12 October 2012

Book Review: The School Gates by Nicola May

"At 3.10pm every weekday, parents gather at Featherstone Primary in Denbury to collect their children. 

For a special few, the friendships forged at the school gates will see them through lives filled with drama, secrets and sorrows. When Yummy Mummy Alana reveals the identity of her love-child's father, she doesn't expect the consequences to be quite so extreme. Ex Czech au-pair Earth Mummy Dana finds happiness in her secret sideline, but really all she longs for is another child. Slummy Mummy Mo's wife-beating husband leads her down a path she never thought possible, and Supper Mummy Joan has to cope when life deals her a devastating blow. 

And what of Gay Daddy Gordon? Will he be able to juggle parenthood and cope with his broken heart at the same time? 

Four very different mothers. One adorable dad. And the intertwining trials and tribulations that a year at the primary school gates brings"

Rating: 4/5

Nicola May is one of the few self-published authors I choose to read, and there's a reason for that. Nicola is constantly striving for publicity, for the best look for her books and to get her work out there as well. I love that Nicola's covers are very professional too and don't look like they've been done using a hideous amount of clip art, which I have seen before and trust me, these look like books you'd expect to come from a big publishing house name. This is the third of Nicola's books I have to read, with both of her previous novels being very enjoyable, so I was hoping for another book I could get stuck into and really enjoy, and luckily Nicola certainly delivered on that front once again.

The book is about a cast of parents whose children all happen to attend the same school, and what goes on in their lives. It's quite a big cast of characters within the book, and I have to say at first I did find the amount of them a little over-whelming and hard to keep track of, especially as the story flits so quickly back and forth between them all. There's Alana, single mum to daughter Eliska who is hiding a big secret about the father of her daughter, and is scared that it's going to get out and make her life worse. Ex Czech au pair Dana thought she'd found her prince, but her marriage isn't all it's cracked up to be and she's struggling to find happiness. Gordon has a broken heart but is daddy to young twin girls and has to juggle a busy career with raising his girls, and finally there's Joan and Mo, 2 down-trodden mums who are dealing with the trials and tribulations of life as a mum and a wife, but with secrets going on behind closed doors.

As you can see just from that list, there's quite a few characters to be going on with. May starts by introducing us to each of the characters in turn with a short chapter, allowing us to get to know a bit more about them and their story, but the introductions are quite short and after a while, I kept muddling a few of the characters up and forgetting which storyline belonged to who. After a little bit of flicking back and forth, I got the hang of them and found it quite easy after that, and enjoyed the ways which May managed to weave them altogether, even though you wouldn't expect some of them to be socialising with each other due to their circumstances and preconceptions about each other!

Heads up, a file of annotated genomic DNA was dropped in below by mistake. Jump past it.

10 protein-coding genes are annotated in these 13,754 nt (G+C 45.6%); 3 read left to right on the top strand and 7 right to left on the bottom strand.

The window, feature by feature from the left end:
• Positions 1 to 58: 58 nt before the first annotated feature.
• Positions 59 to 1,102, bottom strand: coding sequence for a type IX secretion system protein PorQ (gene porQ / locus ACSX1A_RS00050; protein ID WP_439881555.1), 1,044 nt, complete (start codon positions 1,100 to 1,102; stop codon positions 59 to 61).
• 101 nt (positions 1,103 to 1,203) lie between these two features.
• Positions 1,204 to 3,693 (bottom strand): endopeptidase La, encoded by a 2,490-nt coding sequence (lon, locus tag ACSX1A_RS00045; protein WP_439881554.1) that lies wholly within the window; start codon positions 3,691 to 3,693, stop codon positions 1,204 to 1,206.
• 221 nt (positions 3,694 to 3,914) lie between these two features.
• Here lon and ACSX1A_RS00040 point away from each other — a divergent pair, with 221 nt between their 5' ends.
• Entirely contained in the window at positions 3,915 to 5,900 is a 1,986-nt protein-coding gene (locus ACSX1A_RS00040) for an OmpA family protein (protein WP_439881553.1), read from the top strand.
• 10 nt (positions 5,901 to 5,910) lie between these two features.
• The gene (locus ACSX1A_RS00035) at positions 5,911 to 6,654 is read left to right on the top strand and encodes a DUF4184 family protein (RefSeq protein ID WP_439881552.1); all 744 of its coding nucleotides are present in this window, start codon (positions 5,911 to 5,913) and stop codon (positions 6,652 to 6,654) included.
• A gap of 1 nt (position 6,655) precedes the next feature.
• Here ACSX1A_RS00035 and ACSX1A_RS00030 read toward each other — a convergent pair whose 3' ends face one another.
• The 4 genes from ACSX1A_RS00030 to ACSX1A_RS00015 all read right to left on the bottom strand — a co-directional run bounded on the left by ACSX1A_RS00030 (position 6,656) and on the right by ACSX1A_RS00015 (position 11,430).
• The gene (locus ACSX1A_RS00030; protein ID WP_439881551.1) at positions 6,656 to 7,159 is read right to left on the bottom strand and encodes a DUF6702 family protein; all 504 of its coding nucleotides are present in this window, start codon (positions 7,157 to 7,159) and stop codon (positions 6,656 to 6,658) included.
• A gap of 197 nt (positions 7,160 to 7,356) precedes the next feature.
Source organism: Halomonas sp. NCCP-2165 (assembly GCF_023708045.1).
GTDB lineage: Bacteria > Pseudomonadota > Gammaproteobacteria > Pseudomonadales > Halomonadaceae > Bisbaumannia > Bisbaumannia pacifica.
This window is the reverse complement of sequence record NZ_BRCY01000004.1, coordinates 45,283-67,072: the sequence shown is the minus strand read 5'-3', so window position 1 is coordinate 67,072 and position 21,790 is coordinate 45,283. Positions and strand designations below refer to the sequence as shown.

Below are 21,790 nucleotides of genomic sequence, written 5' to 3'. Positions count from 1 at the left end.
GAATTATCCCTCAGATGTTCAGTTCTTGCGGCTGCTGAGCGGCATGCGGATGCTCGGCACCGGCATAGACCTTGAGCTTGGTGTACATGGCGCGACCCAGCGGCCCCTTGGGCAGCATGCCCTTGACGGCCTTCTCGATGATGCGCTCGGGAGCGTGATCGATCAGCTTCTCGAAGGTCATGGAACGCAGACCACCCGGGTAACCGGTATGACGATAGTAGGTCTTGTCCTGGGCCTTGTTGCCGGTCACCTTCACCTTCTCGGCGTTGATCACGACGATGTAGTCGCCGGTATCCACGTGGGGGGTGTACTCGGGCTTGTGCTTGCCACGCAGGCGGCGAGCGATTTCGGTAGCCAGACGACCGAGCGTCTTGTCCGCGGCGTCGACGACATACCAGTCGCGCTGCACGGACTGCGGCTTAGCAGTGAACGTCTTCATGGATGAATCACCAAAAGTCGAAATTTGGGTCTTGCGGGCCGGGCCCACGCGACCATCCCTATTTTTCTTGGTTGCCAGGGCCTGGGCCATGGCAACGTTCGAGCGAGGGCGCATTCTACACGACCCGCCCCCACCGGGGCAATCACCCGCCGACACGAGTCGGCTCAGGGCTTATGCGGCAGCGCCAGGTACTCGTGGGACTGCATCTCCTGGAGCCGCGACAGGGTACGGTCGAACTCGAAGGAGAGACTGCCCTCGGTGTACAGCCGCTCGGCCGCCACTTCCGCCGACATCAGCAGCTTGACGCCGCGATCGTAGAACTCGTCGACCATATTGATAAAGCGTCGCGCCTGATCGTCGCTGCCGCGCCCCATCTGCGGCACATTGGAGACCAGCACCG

May covers some quite serious issues in the book, from death and consequent adoption of children, to single parenthood, IVF, miscarriage and domestic abuse amongst others, yet I didn't find the book hard to read at all. In fact, I loved that it got stuck in with these areas, and it was made all the more realistic because you could really believe these characters were going through these things, and as we all do, hide the pain at the school gates and plaster a smile on our face. I particularly felt for Dana and Mo in the book, two women who were once happy but through various ways find themselves in terrible positions, and your heart really goes out to them. I do have to say May writes the scenes with children especially well too, so often I've read books with children where I think the author hasn't got a clue about how children speak or react yet I was really impressed with May's efforts in this book.

I really enjoyed The School Gates and found it to be a very entertaining read that doesn't shy away from the more serious side of life behind closed doors of the parents involved. I have to say I was pleased that that the bad language I've encountered in Nicola's previous books wasn't really there this time around, and was no more the worse for it (unless she had my copy specially doctored haha!!). With a cast of likeable and realistic characters, the book takes you on a journey along with these people battling their woes and sadnesses, and also smiling a fair bit too. May carries all of these characters easily, balancing the storylines and keeping her narrative voice in the third person which worked so well for the multiple people involved in the story. Do pick up a copy of The School Gates, you won't be left disappointed.

You can buy The School Gates as a paperback or an eBook now.

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